Blog   |   Compliance   |   June 13, 2019

How the Payment Card Industry Data Security Standard (PCI DSS) Works

Establishing the Financial Security Standard Known as PCI DSS

Businesses are moving from data centers to the public cloud. Their customers are using mobile devices more often than dedicated computers. Thanks to Near Field Communication (NFC) and Apple Pay, tap-to-pay mechanisms are now commonplace. The name “Payment Card” is a misnomer, as so many payments now occur without the use of a card. The Internet of Things (IoT) is not a science-fiction fantasy but rather a critical part of modern commerce. Now, more than ever, consumers need confidence in their payment systems which are increasingly cloud-based.
Despite the highly competitive nature of the credit card industry, its major players—American Express, Discover Financial Services, JCB International, MasterCard, and Visa Inc.—banded together in 2004 to create a single, unified compliance standard for their industry. This council established the Payment Card Industry Data Security Standard, better known as PCI DSS.
Why would these competitors support each other? If any of the credit card vendors experiences a breach, it damages the public trust in all financial providers. In particular, 2004 was a time of great unease and uncertainty about online banking and e-commerce. The credit card companies needed to work together and ensure the public that their financial data and personal data would be safe.

What is PCI DSS?

PCI DSS, or Payment Card Industry Data Security Standard, is a regulation that ensures transactions are conducted over secure networks, using responsible password policies and authentication methods. The standard is not federally mandated in the United States, but rather, is enforced by the aforementioned Council.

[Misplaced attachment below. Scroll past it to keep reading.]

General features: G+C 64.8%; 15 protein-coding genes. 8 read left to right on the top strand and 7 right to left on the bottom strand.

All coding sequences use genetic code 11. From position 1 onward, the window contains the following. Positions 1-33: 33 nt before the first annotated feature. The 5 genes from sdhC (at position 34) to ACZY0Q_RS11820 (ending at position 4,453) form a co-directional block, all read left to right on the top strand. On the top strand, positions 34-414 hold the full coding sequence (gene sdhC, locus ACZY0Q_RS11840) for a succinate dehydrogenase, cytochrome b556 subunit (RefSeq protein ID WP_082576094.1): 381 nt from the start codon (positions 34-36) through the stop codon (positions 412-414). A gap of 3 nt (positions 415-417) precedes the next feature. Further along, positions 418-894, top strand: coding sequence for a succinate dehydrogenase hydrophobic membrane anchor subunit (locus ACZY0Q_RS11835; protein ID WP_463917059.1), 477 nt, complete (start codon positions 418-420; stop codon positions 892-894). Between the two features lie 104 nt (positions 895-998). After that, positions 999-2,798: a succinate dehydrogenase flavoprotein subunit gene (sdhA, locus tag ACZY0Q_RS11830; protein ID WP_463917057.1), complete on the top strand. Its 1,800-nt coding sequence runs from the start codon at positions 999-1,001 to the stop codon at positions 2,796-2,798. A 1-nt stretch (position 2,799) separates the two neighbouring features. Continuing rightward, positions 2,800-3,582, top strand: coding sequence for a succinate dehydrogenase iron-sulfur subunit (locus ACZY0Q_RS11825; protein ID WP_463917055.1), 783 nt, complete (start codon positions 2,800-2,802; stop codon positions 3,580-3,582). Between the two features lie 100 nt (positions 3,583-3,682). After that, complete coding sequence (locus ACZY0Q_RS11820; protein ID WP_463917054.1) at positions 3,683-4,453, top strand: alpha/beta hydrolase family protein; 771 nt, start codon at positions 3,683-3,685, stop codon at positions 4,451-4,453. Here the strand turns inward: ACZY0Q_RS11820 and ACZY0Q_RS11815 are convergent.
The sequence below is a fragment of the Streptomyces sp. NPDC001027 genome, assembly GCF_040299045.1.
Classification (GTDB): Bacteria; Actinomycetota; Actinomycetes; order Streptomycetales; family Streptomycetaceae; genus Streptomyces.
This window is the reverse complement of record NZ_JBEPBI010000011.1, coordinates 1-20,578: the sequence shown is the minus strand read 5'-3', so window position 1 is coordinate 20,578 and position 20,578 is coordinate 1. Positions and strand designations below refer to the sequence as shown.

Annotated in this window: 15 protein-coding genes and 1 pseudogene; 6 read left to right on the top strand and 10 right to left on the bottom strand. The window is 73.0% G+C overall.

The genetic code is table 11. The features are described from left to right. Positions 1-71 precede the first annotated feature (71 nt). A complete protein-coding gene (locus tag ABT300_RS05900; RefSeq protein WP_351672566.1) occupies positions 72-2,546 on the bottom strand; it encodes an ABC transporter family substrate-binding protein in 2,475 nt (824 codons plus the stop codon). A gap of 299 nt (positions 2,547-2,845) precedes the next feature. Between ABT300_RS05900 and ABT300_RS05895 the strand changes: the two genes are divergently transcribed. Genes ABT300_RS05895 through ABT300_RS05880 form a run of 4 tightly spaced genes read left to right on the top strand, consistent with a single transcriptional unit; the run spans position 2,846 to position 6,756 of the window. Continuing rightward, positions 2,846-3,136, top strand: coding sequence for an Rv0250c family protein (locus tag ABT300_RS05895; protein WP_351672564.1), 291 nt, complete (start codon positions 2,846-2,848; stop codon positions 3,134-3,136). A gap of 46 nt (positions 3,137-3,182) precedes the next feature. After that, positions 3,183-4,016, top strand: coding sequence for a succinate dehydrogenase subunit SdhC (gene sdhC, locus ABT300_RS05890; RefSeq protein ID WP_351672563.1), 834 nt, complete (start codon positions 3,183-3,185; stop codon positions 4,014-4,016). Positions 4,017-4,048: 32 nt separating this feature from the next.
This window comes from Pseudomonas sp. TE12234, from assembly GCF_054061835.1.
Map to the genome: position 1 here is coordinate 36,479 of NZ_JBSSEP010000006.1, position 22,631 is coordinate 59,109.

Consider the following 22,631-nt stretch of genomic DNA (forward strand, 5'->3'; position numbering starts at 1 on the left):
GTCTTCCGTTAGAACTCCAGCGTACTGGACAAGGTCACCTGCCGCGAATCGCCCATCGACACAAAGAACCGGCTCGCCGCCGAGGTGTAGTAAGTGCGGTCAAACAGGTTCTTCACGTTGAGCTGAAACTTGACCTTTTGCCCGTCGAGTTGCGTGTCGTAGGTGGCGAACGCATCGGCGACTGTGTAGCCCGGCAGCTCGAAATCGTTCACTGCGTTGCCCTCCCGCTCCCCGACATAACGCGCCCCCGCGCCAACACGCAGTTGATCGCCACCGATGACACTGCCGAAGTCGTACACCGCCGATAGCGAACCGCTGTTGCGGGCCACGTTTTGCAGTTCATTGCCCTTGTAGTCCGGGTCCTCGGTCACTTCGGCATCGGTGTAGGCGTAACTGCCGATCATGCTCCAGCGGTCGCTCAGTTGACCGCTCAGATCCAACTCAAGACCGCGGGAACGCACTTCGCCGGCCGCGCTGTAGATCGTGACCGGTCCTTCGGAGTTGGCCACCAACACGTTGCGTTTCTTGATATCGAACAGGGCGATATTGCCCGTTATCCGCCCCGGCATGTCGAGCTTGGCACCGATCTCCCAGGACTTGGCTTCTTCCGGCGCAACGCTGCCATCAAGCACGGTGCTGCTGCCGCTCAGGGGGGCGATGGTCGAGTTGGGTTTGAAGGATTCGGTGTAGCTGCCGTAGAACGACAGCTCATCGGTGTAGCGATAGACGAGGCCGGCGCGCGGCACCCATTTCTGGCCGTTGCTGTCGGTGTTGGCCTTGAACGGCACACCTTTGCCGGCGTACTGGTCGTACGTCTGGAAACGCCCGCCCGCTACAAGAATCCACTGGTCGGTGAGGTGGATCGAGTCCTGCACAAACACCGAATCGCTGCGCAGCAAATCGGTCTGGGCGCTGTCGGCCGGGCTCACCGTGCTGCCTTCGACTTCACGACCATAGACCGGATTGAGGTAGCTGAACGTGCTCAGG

According to their about us page, the PCI Security Standards Council “agreed to incorporate the PCI Data Security Standard (PCI DSS) as part of the technical requirements for each of their data security compliance programs. Each founding member also recognizes the Qualified Security Assessors and Approved Scanning Vendors qualified by the PCI Security Standards Council… The Council maintains, evolves, and promotes the Payment Card Industry Security Standards. It also provides critical tools needed for implementation of the standards such as assessment and scanning qualifications, self-assessment questionnaires, training and education, and product certification programs.”

Personal Data Security Best Practices

According to The PCI Security Standards Council:

  • Personal information needs to be protected, particularly via encryption.
  • Computer Operating Systems should be patched regularly.
  • There should be safeguards against malware and spyware and networks must be monitored and scanned.
  • Only the appropriate personnel should have access to cardholder data.
  • In addition to computer regulations, handling of paper is regulated as well. All of these standards should be documented in a security policy that is clear and there should be audits and penalties for non-compliance.

Today, there are many more organizations outside of direct credit card providers that have to worry about PCI DSS. Any business that touches personal financial information needs to pay attention to these financial regulations.

Next Steps

Moving to the cloud doesn’t mean starting from scratch when it comes to compliance. There are tools that can measure all relevant best practices for PCI DSS and other such standards and “score” an organization on their compliance level. In some cases, such as with CloudCheckr, they can score an organization’s compliance and keep those records for as long as seven years, to help with audits. More importantly, CloudCheckr can actually fix many security and compliance misconfigurations automatically.

CloudCheckr can help you become PCI DSS compliant and help you stay there. Schedule a demo to learn more about our Total Compliance capabilities.